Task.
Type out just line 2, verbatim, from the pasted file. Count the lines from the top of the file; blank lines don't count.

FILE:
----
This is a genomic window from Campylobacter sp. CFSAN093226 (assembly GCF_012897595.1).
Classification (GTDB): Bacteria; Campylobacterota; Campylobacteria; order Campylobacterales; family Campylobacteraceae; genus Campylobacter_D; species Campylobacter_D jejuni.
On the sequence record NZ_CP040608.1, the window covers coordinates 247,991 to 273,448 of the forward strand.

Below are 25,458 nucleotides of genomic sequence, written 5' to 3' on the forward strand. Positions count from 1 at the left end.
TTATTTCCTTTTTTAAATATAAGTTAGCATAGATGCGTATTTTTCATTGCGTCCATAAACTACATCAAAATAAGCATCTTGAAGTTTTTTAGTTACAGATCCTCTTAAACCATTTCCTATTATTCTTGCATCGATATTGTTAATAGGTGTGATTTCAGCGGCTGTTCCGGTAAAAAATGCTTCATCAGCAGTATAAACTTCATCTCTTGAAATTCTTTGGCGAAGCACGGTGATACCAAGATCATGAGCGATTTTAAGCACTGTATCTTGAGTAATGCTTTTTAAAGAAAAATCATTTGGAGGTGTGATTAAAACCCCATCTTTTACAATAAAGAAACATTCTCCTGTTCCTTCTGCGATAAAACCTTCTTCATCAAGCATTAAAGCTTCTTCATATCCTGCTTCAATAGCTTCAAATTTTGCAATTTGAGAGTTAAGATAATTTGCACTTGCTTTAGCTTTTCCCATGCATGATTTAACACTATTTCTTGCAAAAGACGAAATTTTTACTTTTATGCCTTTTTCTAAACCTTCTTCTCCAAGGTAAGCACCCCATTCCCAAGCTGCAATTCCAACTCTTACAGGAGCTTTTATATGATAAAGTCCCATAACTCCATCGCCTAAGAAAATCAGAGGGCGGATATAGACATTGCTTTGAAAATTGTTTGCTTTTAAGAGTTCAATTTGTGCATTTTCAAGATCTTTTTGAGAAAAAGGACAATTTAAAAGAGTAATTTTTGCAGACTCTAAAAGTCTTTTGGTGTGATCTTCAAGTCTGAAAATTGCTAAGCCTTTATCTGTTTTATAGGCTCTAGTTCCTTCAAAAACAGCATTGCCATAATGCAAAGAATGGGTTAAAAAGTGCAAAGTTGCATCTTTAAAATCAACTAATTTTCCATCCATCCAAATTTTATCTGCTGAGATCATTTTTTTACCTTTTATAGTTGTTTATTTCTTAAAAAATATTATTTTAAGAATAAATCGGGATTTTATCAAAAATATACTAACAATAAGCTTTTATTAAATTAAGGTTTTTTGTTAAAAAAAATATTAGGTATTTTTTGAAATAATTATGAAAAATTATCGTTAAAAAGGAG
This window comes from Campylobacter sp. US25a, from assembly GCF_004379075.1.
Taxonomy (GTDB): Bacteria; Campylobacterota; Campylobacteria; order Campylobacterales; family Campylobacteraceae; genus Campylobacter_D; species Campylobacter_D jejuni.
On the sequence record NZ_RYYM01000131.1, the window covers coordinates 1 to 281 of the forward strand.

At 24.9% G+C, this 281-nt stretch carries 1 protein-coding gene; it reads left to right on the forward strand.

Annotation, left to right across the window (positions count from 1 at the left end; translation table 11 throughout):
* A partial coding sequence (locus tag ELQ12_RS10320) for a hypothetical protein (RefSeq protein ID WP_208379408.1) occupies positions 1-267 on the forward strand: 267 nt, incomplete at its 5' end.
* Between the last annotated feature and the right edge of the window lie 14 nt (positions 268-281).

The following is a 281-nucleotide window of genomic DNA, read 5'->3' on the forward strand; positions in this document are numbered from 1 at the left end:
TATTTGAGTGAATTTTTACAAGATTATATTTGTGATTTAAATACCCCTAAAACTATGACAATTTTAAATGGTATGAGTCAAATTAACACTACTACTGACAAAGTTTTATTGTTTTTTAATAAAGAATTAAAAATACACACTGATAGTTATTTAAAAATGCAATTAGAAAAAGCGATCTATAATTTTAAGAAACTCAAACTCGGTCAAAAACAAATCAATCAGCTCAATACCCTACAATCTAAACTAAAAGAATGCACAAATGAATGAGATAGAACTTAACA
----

Classification (GTDB): Bacteria; Campylobacterota; Campylobacteria; order Campylobacterales; family Campylobacteraceae; genus Campylobacter_D; species Campylobacter_D jejuni.